Fast Gets all our Attention. Slow Has all the Power

Attention and power

If you're a futurist of strategist you're in the business of widening your perspective. This is useful for seeing better into potential futures, but it's also a powerful thinking tool for understanding what got you (or your client/company) here.

This is important and often overlooked: what got you here, won't work (as well) or be sustainable in the future. It's valid when you go from individual contributor to manager as it does to go from today's success to tomorrow's.

There's a reason why this is hard to imagine and even harder to do: Fast gets all our attention, slow has all the power. Stewart Brand explained how it works in The Clock of the Long Now, one of the 3-5 books that sits on my office shelf for constant reference. His/their work is a consistent source of value.

Life and work go hand in hand in the order of civilization:

Fast learns, slow remembers. Fast proposes, slow disposes. Fast is discontinuous, slow is continuous. Fast and small instructs slow and big by accrued innovation and by occasional revolution. Slow and big controls small and fast by constraint and constancy. 

Understanding how what works, works can make a big difference on the likelihood you'll be able to leave a legacy. If your work is important enough, it won't be completed during your lifetime. But you can create so much value through your work that it transfers to people centuries after you're gone.


How small tests innovate

I officially posted a test here in September 2006. You can still see “test” in the URL. I forgot to change it when I published. I doubt anyone has been reading for 14 years. You may have noticed an article at some point that got your attention, dipped in and moved on.

The initial fashion of blogging has since turned into new fashions of various social media channels. But because I'd been blogging every day for months and years before many of the social fashions came about, I never confused the infrastructure parts of what I was building—parts in a body of work—with the fashion of testing concepts and ideas.

3,375 articles later, I have a consistent track record, literally, of what I've been thinking about and experimenting on. Versions of what worked made it into my day job as commercial programs and campaigns. I iterated on what didn't work. Sometimes you're ready, and the market is not… and vice versa.

I kept the governance part transparent—see the link sharing / contributed articles policy and the comment policy and social guidelines on the sidebar, and the commitment to share useful resources dating back to the very first post.

Writing and publishing consistently helped me become more self-aware, connect ideas in retrospect, and work on my craft—writing and thinking. There's a tremendous amount of craftsmanship that goes into making a truly new product.

I've enriched many jobs and clients in the last 14 years. And this has remained a reliable lab for testing throughout. It's helped me think and do fast and slow. Continuity is critical to creating good mindset and habits, which form and inform culture.


Operating at different time scales

Mathematician and physicist Freeman Dyson made an observation about human society that can help you grasp what working at different time scales involves:#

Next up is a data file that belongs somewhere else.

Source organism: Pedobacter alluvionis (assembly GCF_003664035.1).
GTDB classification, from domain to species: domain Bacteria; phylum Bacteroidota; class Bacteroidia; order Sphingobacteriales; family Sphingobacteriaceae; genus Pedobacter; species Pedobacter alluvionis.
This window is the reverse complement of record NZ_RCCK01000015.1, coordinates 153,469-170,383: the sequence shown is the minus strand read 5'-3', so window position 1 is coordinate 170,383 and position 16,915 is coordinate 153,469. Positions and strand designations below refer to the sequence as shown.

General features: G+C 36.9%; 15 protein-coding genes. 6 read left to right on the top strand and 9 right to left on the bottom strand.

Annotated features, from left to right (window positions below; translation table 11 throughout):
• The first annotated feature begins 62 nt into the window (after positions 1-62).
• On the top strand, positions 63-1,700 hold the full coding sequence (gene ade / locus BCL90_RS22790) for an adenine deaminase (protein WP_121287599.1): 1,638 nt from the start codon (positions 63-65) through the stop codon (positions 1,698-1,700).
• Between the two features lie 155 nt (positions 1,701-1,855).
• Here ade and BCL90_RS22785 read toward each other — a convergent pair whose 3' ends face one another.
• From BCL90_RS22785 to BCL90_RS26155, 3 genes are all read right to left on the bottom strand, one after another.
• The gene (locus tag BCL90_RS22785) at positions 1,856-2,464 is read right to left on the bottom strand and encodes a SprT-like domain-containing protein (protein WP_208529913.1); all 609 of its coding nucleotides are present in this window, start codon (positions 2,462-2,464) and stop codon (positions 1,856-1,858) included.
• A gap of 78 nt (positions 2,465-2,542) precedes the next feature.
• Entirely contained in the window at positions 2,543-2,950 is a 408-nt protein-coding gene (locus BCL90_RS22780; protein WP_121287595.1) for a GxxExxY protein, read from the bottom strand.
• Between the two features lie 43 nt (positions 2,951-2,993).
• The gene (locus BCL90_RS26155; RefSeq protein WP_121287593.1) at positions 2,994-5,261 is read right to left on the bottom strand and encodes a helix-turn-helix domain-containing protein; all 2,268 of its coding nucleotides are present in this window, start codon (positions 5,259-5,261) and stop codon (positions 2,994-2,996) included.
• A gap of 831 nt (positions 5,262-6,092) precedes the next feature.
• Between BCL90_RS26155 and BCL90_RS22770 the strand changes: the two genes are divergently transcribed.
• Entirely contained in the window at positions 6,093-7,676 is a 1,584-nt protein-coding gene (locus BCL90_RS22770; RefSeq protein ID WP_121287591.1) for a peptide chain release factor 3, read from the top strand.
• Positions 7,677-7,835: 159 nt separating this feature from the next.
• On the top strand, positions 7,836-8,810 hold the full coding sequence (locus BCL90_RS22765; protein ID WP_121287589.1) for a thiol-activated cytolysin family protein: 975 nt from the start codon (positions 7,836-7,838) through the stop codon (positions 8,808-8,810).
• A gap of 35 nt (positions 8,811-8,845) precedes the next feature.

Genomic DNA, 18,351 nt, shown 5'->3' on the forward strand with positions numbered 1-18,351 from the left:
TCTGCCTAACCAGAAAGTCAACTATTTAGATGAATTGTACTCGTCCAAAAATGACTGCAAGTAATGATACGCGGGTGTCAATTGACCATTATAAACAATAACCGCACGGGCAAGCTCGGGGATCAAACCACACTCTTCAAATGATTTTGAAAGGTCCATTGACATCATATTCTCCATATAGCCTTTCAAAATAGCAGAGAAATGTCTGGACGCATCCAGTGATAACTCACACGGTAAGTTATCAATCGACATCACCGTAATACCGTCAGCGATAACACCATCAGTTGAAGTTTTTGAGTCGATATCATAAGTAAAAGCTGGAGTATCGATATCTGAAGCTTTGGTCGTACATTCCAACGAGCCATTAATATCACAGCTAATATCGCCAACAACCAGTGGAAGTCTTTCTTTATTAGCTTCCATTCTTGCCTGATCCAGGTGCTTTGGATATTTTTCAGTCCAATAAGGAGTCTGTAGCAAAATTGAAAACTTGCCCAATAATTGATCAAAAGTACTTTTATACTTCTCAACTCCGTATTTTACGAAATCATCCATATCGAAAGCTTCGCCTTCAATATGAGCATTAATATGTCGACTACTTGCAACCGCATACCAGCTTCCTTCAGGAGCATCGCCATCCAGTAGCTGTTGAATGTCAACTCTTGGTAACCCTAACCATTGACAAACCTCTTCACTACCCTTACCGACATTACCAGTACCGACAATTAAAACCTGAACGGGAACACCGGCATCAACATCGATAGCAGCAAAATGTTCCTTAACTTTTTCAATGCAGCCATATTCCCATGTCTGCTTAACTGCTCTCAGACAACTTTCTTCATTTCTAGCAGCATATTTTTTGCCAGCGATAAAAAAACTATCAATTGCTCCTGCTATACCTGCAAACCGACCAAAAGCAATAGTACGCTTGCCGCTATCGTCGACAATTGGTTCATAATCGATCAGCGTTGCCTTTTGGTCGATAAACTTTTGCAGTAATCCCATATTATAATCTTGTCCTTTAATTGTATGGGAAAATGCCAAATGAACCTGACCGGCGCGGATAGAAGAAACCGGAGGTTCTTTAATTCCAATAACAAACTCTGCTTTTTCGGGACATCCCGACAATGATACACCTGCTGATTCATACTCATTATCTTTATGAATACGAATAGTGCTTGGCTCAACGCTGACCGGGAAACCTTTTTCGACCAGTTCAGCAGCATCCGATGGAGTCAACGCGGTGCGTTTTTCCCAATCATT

The destiny of our species is shaped by the imperatives of survival on six distinct time scales.  To survive means to compete successfully on all six time scales.  But the unit of survival is different at each of the six time scales.  On a time scale of years, the unit is the individual.  On a time scale of decades, the unit is the family.  On a time scale of centuries, the unit is the tribe or nation.  On a time scale of millennia, the unit is the culture.  On a time scale of tens of millennia, the unit is the species.  On a time scale of eons, the unit is the whole web of life on our planet.  Every human being is the product of adaptation to the demands of all six time scales.  That is why conflicting loyalties are deep in our nature.  In order to survive, we have needed to be loyal to ourselves, to our families, to our tribes, to our cultures, to our species, to our planet.  If our psychological impulses are complicated, it is because they were shaped by complicated and conflicting demands.

He reduces the problem of complexity to its essence. Imagine each time horizon and stakeholders represented by a crystal ball, if you like. You have six of them to keep going at all times. Drop one, and it breaks. “Don't drop the ball” takes a whole new meaning.

That's why it's so hard to operate at different time scales. Difficult, but not impossible. Making reasonable trade-offs is a skill you acquire by doing the work. Operationally, you need to think in terms of pace levels and working structure size.

In a healthy society, says Brand, each level can operate at its own pace. I'd say this is also true in a healthy company culture. Ideally, each level is sustained safely by the one below it, which moves at a slower pace. In turn, each lower level can innovate thanks to the level above it.

Conversation is a great tool to test and iterate ideas because it helps you affect change. Dissent is a useful tool in a legal context. Change needs to happen at different paces for fashion, commerce, infrastructure, governance, and culture to avoid dysfunction.

Another way of saying this is, it's critical to understand how change works, so you can put more energy in the things that have more power.


A time for every purpose